Energy bills are regular payments which break down the charges Britons incur for using utilities such as gas and electricity. As the weather cools, and people spend more time at home due to COVID-19 guidance, it is more likely energy bills will soar due to increased usage. But, for those who are worried about their level of spending, investigating the options at hand could help them knock hundreds or even thousands off their bill.

The Warm Home Discount enables Britons to get £140 off their electricity bill during winter 2020/21. 

The money, while not paid directly to a person, serves as a one-off discount on electricity bills between September and March.

To be eligible to receive the discount, Britons must either be in the core or broader group.

The core group are people who are in receipt of the Guarantee Credit element of Pension Credit, and these people should expect to receive a letter in the coming weeks, which will tell them how to get the discount if they qualify.

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If a person does not receive the letter and still believes they are eligible, they are encouraged to reach out to the Warm Home Discount helpline – which opens on October 12, 2020.

Broader group members are those who are on a low income and receiving certain means-tested benefits.

To apply, people will need to check with their supplier as early as possible, as the number of discounts available are limited.

Another support measure for energy bills is the Winter Fuel Payment, available to people born on or before October 5, 1954 who lived in the UK for at least one day during the week of September 21st – 27th. 

These individuals could receive anywhere between £100 and £300 – dependent on their age, benefits, and living circumstances – to help with their energy bills.

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Those eligible should receive a letter telling them how much they will receive and when.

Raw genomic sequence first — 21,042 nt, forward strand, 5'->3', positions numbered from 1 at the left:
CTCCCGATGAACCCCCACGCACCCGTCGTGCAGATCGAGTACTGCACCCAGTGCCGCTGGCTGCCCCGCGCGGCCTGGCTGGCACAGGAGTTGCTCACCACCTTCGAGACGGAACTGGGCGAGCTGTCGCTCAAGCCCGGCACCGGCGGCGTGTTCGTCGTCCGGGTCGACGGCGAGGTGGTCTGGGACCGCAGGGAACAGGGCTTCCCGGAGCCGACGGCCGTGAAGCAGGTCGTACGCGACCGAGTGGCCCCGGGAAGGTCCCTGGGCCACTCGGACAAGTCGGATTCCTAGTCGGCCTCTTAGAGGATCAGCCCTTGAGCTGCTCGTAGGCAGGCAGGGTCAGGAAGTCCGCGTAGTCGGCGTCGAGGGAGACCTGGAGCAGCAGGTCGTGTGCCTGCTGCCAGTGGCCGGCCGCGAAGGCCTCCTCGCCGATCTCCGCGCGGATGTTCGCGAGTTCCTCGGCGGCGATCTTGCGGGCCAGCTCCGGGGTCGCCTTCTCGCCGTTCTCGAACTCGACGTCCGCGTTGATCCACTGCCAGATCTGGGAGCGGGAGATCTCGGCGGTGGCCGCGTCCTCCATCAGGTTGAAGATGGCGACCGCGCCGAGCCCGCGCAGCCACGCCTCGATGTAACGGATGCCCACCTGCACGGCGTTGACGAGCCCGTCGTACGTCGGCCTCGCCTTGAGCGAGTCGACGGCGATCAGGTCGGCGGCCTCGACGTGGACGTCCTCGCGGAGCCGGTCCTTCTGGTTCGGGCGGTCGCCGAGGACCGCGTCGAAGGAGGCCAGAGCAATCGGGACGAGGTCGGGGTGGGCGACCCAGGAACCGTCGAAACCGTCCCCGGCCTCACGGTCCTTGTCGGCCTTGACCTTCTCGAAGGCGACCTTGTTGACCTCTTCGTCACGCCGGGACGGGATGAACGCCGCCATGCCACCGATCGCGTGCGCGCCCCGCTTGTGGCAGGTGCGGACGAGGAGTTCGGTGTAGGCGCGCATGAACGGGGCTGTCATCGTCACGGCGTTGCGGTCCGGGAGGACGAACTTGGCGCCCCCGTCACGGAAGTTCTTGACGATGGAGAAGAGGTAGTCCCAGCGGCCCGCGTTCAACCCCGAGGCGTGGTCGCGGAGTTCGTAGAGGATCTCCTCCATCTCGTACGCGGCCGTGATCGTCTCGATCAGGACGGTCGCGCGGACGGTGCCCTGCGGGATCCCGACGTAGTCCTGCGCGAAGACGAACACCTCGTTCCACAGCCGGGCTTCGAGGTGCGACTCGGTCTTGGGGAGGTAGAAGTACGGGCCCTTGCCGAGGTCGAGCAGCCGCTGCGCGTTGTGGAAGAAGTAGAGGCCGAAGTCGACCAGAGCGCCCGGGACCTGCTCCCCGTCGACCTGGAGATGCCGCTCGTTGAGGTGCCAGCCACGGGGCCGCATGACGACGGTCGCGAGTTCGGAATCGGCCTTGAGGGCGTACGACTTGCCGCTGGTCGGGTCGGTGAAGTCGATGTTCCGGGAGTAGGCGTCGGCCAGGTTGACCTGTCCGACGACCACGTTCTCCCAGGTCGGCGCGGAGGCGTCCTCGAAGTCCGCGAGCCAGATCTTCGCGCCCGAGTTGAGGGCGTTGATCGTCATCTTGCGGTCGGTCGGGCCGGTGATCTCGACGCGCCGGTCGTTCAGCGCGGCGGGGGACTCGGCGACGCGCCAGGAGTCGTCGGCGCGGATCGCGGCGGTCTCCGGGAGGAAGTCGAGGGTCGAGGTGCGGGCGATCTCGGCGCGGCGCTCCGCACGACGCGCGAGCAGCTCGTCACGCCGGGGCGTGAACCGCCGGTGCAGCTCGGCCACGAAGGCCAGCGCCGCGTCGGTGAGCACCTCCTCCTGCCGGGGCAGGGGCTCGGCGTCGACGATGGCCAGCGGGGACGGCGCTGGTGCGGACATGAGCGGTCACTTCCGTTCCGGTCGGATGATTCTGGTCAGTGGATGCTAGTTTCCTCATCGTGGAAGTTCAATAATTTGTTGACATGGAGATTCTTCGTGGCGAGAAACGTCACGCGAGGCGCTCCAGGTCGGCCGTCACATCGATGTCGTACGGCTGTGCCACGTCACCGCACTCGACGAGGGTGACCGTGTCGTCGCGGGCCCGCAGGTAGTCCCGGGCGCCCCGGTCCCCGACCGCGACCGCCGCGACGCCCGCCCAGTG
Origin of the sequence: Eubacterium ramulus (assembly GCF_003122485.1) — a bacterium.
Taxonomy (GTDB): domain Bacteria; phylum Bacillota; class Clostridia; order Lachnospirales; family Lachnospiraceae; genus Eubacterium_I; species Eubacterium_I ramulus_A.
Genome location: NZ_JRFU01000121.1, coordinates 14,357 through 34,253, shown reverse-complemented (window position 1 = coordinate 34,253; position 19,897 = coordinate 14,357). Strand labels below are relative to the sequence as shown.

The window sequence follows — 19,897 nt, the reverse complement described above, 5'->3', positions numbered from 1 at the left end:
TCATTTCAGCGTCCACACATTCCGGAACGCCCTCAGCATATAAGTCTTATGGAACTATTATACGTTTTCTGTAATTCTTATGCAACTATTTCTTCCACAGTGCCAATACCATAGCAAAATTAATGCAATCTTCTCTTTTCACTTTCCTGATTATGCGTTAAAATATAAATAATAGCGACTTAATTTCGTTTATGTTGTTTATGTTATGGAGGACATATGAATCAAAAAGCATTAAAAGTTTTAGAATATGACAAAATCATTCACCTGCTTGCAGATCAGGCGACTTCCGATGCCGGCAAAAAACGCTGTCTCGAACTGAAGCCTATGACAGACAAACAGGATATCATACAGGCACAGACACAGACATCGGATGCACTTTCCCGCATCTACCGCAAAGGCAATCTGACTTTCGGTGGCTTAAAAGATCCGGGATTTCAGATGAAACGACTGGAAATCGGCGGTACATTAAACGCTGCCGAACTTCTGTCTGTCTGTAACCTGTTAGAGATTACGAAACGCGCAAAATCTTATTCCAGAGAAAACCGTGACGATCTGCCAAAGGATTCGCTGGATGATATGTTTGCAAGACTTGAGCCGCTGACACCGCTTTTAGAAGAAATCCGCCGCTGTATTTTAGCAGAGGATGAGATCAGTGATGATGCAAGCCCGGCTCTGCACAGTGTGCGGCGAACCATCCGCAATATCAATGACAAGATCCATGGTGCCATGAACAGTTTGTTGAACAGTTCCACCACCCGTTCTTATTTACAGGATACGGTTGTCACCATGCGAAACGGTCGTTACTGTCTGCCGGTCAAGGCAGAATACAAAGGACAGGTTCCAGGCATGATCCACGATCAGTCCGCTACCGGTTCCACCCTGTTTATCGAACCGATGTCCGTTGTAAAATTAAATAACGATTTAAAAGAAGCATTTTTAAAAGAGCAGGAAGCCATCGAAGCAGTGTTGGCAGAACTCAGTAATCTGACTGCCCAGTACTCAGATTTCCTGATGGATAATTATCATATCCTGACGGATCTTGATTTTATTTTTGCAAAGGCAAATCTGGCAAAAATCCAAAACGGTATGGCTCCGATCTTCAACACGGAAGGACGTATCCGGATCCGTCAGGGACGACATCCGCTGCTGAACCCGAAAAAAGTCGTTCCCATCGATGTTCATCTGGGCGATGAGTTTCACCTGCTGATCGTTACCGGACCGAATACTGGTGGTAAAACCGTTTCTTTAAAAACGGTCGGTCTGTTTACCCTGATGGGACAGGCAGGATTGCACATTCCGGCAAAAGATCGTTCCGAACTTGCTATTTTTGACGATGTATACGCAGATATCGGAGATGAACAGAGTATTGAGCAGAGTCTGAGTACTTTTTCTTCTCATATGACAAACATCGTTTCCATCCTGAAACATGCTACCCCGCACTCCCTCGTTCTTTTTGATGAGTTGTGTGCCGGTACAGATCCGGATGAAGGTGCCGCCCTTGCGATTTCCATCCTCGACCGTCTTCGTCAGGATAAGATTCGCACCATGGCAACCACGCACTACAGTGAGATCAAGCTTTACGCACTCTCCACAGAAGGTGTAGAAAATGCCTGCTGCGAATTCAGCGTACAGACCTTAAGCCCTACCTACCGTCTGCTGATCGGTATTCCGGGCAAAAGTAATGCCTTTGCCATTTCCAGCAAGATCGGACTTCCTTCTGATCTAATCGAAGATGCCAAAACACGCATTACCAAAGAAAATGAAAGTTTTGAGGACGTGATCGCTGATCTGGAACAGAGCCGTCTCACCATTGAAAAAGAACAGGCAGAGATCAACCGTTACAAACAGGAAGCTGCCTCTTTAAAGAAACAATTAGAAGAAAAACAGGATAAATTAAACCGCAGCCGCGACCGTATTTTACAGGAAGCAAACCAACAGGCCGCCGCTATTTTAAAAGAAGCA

Most payments are made automatically between November and December, but if a person has not received the sum to which they are entitled by January 13, 2021, they should contact the Winter Fuel Payment Centre. 

However, even if a person does not qualify for Winter Fuel Payment, they could be entitled to a Cold Weather Payment. 

This payment is available to individuals who are in receipt of particular benefits such as Pension Credit or Universal Credit, or those receiving help through the Support for Mortgage Interest scheme.

Cold Weather Payments are issued if the average temperature in a person’s area is either recorded as, or forecast to be, zero degrees celsius or below or over seven consecutive days.

The government website explains: “You’ll get £25 for each seven day period of very cold weather between November 1 and March 31.

“After each period of very cold weather in your area, you should get a payment within 14 working days.

“It’s paid into the same bank or building society account as your benefit payments. Cold Weather Payments do not affect your other benefits.”

Once again, Cold Weather Payments are made automatically to those who are eligible.

Britons can check if the area in which they live is due to receive a payment in November 2020.

Those who believe they should receive a Cold Weather Payment and do not, have been told to reach out to their pension centre or Jobcentre Plus office. 

Finally, for those claiming Universal Credit, help with utility bills is on hand through a variety of means. 

The WaterSure programme caps bills for those with a water meter, and advice on reducing energy bills is available from Simple Energy Advice, Energy Savings Trust Scotland, and Bryson Energy.

Finally, the Affordable Warmth Obligation means those claiming Universal Credit and other particular benefits may be able to get help for energy-saving improvements to the home. 



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